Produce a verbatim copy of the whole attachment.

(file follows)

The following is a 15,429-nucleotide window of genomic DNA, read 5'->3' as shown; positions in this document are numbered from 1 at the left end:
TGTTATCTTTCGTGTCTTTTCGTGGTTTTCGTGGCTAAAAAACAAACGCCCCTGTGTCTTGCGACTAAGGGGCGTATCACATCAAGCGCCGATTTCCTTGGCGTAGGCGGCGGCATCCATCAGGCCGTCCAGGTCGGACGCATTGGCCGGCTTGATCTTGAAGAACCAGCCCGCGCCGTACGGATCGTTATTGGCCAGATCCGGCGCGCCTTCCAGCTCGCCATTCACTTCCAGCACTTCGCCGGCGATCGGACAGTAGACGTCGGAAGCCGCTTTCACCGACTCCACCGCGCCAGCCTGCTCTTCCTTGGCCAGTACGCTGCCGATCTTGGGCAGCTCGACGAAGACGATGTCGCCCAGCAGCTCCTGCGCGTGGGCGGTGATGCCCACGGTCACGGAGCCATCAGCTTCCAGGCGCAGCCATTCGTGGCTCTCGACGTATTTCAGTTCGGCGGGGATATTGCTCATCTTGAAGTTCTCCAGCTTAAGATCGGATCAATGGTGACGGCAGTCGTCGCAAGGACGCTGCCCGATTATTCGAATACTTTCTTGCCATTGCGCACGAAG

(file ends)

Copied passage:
The following is a 15,429-nucleotide window of genomic DNA, read 5'->3' as shown; positions in this document are numbered from 1 at the left end:
TGTTATCTTTCGTGTCTTTTCGTGGTTTTCGTGGCTAAAAAACAAACGCCCCTGTGTCTTGCGACTAAGGGGCGTATCACATCAAGCGCCGATTTCCTTGGCGTAGGCGGCGGCATCCATCAGGCCGTCCAGGTCGGACGCATTGGCCGGCTTGATCTTGAAGAACCAGCCCGCGCCGTACGGATCGTTATTGGCCAGATCCGGCGCGCCTTCCAGCTCGCCATTCACTTCCAGCACTTCGCCGGCGATCGGACAGTAGACGTCGGAAGCCGCTTTCACCGACTCCACCGCGCCAGCCTGCTCTTCCTTGGCCAGTACGCTGCCGATCTTGGGCAGCTCGACGAAGACGATGTCGCCCAGCAGCTCCTGCGCGTGGGCGGTGATGCCCACGGTCACGGAGCCATCAGCTTCCAGGCGCAGCCATTCGTGGCTCTCGACGTATTTCAGTTCGGCGGGGATATTGCTCATCTTGAAGTTCTCCAGCTTAAGATCGGATCAATGGTGACGGCAGTCGTCGCAAGGACGCTGCCCGATTATTCGAATACTTTCTTGCCATTGCGCACGAAG